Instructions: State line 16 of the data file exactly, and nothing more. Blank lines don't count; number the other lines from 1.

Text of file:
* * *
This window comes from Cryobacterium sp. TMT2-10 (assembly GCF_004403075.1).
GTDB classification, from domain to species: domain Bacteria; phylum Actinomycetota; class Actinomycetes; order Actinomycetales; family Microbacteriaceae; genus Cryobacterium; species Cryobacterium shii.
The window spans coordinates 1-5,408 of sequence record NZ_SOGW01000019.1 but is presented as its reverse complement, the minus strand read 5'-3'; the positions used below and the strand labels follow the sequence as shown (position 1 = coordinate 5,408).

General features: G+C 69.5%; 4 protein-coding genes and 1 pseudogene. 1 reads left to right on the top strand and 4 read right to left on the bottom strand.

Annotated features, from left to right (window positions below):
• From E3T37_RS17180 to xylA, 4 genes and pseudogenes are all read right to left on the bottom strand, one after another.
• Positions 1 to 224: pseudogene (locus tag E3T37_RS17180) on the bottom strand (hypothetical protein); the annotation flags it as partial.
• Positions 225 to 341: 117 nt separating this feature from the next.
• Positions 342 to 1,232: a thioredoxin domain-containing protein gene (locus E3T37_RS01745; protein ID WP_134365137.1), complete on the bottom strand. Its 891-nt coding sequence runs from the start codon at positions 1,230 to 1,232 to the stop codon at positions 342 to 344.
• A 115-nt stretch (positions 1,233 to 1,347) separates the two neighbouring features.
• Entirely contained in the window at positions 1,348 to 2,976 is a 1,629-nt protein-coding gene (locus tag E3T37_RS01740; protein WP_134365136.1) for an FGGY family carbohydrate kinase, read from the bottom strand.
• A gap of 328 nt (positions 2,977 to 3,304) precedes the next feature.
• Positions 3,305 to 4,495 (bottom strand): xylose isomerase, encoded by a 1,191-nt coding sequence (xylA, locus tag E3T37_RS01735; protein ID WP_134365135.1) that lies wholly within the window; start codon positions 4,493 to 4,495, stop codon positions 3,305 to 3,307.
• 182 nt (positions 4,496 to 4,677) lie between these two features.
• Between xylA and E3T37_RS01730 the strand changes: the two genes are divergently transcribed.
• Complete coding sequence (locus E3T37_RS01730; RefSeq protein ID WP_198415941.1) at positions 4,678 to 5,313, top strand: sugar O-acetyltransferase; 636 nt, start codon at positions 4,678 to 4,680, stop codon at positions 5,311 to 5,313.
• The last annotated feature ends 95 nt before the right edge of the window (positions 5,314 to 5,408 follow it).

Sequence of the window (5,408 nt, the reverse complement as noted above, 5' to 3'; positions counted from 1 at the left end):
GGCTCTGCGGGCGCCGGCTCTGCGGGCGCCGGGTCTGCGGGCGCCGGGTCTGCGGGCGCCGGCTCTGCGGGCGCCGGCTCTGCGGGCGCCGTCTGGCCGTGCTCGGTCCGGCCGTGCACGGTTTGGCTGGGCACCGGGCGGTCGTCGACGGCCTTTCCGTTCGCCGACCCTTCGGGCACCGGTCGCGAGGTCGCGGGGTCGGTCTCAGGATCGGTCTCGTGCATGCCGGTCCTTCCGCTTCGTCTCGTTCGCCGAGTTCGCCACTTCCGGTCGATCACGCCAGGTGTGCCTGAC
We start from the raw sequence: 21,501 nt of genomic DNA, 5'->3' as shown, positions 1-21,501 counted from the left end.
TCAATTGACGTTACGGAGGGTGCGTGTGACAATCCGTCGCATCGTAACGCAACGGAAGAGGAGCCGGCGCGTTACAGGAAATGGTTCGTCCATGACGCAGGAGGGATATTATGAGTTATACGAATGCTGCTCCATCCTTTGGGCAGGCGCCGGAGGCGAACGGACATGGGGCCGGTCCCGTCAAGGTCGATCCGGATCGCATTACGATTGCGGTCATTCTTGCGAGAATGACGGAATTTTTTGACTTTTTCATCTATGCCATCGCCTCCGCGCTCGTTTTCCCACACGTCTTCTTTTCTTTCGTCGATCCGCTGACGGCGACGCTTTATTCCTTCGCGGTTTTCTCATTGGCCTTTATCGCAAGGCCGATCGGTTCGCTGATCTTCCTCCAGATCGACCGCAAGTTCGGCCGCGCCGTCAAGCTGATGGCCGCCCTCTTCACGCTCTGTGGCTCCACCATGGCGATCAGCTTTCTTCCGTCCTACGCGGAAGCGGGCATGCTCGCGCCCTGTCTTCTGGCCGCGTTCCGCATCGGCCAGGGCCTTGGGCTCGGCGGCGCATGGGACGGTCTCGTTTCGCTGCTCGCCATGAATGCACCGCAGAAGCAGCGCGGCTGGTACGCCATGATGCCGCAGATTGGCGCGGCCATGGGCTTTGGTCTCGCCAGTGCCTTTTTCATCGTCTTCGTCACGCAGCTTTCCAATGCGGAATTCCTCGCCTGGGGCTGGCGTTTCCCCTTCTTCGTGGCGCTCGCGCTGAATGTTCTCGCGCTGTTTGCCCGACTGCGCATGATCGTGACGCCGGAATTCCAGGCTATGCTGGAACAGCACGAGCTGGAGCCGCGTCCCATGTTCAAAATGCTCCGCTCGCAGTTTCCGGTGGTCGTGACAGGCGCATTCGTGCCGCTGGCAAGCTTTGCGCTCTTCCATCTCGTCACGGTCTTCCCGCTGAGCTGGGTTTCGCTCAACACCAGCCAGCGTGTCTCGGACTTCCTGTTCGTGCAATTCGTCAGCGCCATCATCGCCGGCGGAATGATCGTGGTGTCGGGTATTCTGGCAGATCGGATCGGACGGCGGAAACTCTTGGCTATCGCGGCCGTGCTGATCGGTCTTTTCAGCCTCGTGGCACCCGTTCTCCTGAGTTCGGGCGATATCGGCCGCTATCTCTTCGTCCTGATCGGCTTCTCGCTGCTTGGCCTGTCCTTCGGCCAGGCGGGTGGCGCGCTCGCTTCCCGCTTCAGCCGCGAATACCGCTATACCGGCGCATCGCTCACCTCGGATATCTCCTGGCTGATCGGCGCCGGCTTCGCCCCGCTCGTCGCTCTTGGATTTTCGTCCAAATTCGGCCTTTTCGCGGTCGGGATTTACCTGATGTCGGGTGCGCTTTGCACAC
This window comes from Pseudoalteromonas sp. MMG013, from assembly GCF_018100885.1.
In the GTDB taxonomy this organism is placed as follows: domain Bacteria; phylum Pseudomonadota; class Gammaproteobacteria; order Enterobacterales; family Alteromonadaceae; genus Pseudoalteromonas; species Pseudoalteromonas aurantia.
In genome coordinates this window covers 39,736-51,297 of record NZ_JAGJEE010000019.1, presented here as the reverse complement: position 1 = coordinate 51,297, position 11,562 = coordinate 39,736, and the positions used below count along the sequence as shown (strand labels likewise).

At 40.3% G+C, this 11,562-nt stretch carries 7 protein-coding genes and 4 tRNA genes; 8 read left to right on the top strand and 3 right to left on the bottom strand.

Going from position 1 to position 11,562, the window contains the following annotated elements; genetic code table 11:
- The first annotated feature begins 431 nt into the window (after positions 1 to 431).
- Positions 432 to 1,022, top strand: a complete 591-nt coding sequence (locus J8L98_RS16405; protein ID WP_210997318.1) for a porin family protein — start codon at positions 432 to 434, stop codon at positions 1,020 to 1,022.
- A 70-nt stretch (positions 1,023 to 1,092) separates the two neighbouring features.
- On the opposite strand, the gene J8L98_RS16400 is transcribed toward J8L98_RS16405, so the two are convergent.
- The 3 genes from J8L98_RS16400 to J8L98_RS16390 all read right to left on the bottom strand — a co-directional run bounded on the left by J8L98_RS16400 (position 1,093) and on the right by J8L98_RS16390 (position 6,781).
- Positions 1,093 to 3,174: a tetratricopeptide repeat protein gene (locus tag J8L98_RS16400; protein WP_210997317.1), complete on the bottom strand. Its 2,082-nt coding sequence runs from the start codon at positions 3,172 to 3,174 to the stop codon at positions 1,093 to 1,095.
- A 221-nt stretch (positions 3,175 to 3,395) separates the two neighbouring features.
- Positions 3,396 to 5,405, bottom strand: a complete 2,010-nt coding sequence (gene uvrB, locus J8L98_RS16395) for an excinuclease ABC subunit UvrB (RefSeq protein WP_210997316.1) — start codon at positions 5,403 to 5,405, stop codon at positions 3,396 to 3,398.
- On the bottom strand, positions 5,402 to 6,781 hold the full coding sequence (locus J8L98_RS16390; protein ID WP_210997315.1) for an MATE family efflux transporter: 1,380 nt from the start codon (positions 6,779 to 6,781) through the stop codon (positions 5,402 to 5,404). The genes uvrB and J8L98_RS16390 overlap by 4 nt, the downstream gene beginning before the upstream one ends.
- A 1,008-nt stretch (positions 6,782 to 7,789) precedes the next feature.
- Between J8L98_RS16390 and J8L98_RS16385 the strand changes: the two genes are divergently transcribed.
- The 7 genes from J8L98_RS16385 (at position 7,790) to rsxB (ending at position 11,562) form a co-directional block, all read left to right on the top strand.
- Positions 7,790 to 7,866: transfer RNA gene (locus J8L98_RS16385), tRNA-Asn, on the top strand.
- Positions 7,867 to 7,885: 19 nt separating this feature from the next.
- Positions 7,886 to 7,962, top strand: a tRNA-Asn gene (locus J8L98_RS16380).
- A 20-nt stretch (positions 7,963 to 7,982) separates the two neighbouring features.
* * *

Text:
• Complete coding sequence (locus E3T37_RS01730; RefSeq protein ID WP_198415941.1) at positions 4,678 to 5,313, top strand: sugar O-acetyltransferase; 636 nt, start codon at positions 4,678 to 4,680, stop codon at positions 5,311 to 5,313.